2016 Siduri Santa Lucia Highlands Pinot Noir

SKU #1369993 92 points Vinous

 Bright ruby-red. Smoke-tinged dark berry and cherry aromas are complemented by suggestions of cola espresso and candied flowers. Nicely concentrated but lively as well offering sweet red and blue fruit flavors that are energized by building spiciness. Subtle tannins build on the persistent finish which leaves cola and floral notes behind. (JR)  (10/2018)

91 points Jeb Dunnuck

 The entry-level Santa Lucia Highlands cuvée is the 2016 Pinot Noir Santa Lucia Highlands, a mix of all the single vineyards, fermented with 15% stems. Black raspberries, blueberries, crushed flowers, and violet notes all emerge from this rich, textured, and fruit-forward effort. It's a powerful, textured, and ready to go.  (2/2019)

90 points Wine Enthusiast

 Deep aromas of black-plum sauce, dark rose petals, sugar plums and roasted pork show on the nose of this appellation blend by Adam Lee. Freshly cut plums, cherry pits, squeezed cranberries and cocoa show on the vivacious sip. (MK)  (7/2018)


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Price: $29.99
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Varietal:

Pinot Noir

- One of France's most legendary grapes and the grape that earned Burgundy its reputation. The parent of varietals like Pinot Gris/Grigio and Pinot Blanc, Pinot Noir is blue to violet to indigo in color with relatively thin skins, and it is said to have been cultivated in France for more than 2,000 years. At its best, Pinot Noir creates elegant wines that are filled with primary red fruit aromas and flavors while young, revealing with an array of secondary characteristics like earth, smoke, violet, truffle and game with age. The varietal is also known, perhaps better than any, for its ability to translate terroir, or a sense of place. While the best Pinot Noir still comes from Burgundy, it is being produced with increasing success in cooler climates around the world. In France, it is part of the trifecta of grapes that can go into Champagne, and it is also grown in Alsace, Irancy, Jura, Savoie, Lorraine and Sancerre. Outside of France it is produced under the names Pinot Nero and Blauburgunder in Italy's mountainous regions, as Spätburgunder in Germany and as Blauburgunder in Austria. In the US, Pinot Noir has found suitable growing conditions in the cooler parts of California, including Carneros, the Russian River Valley, the Anderson Valley, the Sonoma Coast, Monterey County, the Santa Lucia Highlands and Santa Barbara County, as well as in Oregon's Willamette Valley. In recent years, New Zealand has demonstrated its ability to interpret this hard-to-grow varietal, with successful bottlings coming from careful and attentive growers in Central Otago, Martinborough and Canterbury. Chile is also an up-and-coming region for Pinot Noir, creating fresh, fruit-forward, early-drinking and affordable Pinots from the coastal Casablanca Valley and the Limari Valley.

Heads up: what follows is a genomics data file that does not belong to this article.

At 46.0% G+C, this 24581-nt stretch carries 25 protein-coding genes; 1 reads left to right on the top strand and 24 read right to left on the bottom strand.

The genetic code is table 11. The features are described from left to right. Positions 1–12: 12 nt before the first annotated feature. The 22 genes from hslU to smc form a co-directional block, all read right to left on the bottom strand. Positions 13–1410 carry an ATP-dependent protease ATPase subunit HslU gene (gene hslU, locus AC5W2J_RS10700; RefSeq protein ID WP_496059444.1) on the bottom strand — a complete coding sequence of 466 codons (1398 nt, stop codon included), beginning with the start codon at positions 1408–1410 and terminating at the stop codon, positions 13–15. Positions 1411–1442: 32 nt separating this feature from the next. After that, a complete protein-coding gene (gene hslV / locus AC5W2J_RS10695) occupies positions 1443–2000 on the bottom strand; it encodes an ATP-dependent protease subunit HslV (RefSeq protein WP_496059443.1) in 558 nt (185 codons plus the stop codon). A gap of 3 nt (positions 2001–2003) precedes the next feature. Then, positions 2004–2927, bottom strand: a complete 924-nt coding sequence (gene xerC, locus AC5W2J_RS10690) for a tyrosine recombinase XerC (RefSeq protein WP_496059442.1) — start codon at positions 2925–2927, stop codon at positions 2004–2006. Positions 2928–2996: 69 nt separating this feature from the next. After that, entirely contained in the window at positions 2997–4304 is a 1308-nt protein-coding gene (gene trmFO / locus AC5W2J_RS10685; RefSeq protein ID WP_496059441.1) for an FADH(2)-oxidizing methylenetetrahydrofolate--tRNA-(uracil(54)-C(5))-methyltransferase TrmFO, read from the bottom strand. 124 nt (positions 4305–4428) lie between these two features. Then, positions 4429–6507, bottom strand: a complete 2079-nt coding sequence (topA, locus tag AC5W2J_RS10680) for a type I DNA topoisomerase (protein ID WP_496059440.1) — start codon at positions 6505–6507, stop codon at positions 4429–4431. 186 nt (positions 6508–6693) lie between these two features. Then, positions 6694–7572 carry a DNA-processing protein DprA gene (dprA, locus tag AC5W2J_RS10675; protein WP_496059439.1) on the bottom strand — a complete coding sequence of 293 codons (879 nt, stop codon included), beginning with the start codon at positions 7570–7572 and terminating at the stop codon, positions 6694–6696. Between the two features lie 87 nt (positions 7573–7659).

Country:

United States

- When people consider domestic wine, they normally think about the state of California. The fine viticultural Region within California, including the Napa Valley, Sonoma, Santa Cruz Mountains, Mendocino and Santa Barbara, are capable of growing grapes of world-class quality. But there's plenty of fabulous wine coming from other states, too. Oregon, Washington and New York are also causing eyebrows (and glassware) to be raised around the world.
Sub-Region:

California

- With the explosive growth that California's wine industry has seen the past several years, it's easy to view winemaking and grape growing in the Golden State as a recent phenomenon. And while it's true that California's viticultural history is brief compared to several European countries, this state's roots date back well over 200 years. Due to the enormous response to California wine within the United States and worldwide, there are thousands of excellent and diverse wines being produced within the state each year.
Specific Appellation:

Santa Lucia Highlands

Alcohol Content (%): 14.5